Tuesday is the day when New York State revises its COVID-19 Travel Advisory List, indicating which states and territories have met the threshold that requires incoming travelers to quarantine: at least 10 daily coronavirus cases per 100,000 residents over the past week. This is what the map of the country looked like last week. The vast majority of the fifty states--thirty-six, to be exact--were on New York's restricted list.
Today, five more states have exceeded the threshold: Pennsylvania, Connecticut, Maryland, Arizona, and New Jersey. Maryland and Arizona have been on and off the list a few times since June. The real newcomers are Pennsylvania, Connecticut, and New Jersey--all states that border New York. What's more, Connecticut and New Jersey have been partners with New York in the travel advisory ever since June, when the first travel advisory was issued.
The Democrat & Chronicle reported today that, given the dilemma, Connecticut governor Ned Lamont has proposed changing the metrics for making the quarantine list to include only "states that surpass the 10 case mark and have 5 percent of their weekly COVID-19 tests come back positive."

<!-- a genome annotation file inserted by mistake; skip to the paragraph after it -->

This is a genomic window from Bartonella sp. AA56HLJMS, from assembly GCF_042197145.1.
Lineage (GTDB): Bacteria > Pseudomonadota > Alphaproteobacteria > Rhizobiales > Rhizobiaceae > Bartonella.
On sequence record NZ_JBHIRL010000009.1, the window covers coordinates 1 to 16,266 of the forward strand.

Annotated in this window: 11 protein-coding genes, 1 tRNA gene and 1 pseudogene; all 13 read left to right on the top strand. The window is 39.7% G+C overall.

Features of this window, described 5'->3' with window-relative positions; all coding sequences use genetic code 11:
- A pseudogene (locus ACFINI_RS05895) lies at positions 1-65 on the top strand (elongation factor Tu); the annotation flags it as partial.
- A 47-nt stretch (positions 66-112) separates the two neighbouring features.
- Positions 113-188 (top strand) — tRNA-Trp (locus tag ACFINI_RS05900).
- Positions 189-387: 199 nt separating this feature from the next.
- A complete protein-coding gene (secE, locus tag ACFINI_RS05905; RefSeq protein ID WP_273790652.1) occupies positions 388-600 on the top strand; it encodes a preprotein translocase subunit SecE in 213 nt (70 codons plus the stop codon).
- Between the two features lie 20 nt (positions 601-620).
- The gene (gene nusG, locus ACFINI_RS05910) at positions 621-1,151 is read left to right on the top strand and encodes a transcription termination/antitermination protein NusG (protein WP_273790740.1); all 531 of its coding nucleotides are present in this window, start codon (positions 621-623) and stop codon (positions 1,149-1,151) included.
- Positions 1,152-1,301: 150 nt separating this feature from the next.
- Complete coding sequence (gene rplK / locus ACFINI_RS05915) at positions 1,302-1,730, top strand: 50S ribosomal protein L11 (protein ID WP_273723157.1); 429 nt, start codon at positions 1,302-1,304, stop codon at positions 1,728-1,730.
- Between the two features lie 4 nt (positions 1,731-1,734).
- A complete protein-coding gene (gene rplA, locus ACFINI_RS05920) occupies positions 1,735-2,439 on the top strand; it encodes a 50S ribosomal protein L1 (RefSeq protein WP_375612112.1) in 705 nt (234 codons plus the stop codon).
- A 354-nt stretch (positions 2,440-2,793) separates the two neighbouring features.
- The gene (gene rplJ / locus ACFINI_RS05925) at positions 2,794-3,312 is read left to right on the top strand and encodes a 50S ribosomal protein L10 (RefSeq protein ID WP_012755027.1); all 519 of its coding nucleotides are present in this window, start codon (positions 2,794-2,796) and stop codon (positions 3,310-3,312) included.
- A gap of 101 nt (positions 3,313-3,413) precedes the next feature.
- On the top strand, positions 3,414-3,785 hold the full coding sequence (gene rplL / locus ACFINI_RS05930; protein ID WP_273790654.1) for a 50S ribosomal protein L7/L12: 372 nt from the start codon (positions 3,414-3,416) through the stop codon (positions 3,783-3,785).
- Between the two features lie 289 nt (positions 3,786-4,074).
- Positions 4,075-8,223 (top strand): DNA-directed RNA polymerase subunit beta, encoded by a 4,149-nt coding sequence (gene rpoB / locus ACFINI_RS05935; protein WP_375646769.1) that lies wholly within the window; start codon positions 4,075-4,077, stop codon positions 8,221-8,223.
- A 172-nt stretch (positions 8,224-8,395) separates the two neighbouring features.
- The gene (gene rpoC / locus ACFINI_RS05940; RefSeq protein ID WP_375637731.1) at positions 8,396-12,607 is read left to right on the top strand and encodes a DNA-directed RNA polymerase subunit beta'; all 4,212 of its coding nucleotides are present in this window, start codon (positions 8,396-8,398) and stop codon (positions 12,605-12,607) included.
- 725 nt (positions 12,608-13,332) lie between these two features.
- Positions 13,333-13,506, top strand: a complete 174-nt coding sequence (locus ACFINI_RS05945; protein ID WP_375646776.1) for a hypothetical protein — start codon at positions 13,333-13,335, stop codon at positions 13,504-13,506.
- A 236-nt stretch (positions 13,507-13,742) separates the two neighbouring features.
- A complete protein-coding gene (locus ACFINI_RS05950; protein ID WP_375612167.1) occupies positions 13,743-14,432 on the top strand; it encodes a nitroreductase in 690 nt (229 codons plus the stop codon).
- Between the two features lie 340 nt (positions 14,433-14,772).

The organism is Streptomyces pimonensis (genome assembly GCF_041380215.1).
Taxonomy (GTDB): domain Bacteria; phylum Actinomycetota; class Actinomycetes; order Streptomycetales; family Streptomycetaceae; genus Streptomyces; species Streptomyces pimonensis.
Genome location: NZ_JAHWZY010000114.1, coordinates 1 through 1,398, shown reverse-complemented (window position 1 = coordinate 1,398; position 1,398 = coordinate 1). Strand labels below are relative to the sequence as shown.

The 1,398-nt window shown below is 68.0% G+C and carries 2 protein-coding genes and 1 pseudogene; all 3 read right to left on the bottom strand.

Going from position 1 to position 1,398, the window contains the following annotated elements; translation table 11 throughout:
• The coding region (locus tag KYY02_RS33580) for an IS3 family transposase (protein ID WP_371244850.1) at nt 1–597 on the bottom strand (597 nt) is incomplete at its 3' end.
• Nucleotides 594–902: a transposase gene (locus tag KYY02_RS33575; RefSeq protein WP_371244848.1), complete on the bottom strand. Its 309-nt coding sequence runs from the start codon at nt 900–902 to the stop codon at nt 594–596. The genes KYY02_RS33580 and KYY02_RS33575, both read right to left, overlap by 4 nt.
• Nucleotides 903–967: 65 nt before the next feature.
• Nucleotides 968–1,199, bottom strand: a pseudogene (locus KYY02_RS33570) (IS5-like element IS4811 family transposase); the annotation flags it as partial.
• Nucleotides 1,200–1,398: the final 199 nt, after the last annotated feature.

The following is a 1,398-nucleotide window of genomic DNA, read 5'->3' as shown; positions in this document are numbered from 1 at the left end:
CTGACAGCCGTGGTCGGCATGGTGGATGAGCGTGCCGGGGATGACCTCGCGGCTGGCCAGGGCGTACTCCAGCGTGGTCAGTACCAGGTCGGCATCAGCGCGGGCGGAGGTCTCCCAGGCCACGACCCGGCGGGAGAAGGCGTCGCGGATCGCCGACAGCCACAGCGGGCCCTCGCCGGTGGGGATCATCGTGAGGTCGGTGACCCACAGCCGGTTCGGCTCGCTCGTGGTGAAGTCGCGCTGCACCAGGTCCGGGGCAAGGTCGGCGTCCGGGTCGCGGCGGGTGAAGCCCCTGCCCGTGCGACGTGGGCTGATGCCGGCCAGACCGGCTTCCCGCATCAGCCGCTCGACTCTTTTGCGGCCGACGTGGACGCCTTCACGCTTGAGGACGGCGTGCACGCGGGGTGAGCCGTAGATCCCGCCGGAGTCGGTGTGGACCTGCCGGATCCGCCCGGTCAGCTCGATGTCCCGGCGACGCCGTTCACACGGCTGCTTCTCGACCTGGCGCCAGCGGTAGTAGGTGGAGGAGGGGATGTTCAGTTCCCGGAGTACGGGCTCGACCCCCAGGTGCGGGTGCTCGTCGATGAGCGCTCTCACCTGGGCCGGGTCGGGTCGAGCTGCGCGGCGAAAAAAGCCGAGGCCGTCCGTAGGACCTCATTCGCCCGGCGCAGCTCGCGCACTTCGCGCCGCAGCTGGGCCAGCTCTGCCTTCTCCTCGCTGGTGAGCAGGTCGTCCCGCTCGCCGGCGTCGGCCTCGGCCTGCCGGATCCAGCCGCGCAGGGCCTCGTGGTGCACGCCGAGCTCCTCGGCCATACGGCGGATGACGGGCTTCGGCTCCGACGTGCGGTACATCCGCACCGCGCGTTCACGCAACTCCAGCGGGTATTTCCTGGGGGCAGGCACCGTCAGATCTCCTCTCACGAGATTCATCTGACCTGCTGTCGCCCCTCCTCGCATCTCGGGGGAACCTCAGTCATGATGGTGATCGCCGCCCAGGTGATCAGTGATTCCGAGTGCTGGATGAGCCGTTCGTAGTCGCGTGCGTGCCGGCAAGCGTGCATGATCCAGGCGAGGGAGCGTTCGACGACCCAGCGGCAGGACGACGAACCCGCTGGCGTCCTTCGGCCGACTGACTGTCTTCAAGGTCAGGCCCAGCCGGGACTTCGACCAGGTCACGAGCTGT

Governor Andrew Cuomo has acknowledged that New York may not be able to do much to stop travel between neighboring states. He is quoted in the Democrat & Chronicle as saying, "If you were to limit access to New Jersey or Connecticut, I don't know to what extent it would even be possible to do border patrol because you don't have (air travel) there and it would also be seriously disruptive to the economy."
Meanwhile, on Vermont's interactive travel map, Columbia County is now red. According to the algorithm used by Vermont, we now have 1,161 active cases per million.
According to the Columbia County Department of Health, we had 32 active cases yesterday, out of a population of a little less than 60,000.
Update: The Times Union is now reporting that five states have been added to the Travel Advisory List but did not specify which five: "Cuomo: 43 states on quarantine list but Connecticut and New Jersey get a pass."COPYRIGHT 2020 CAROLE OSTERINK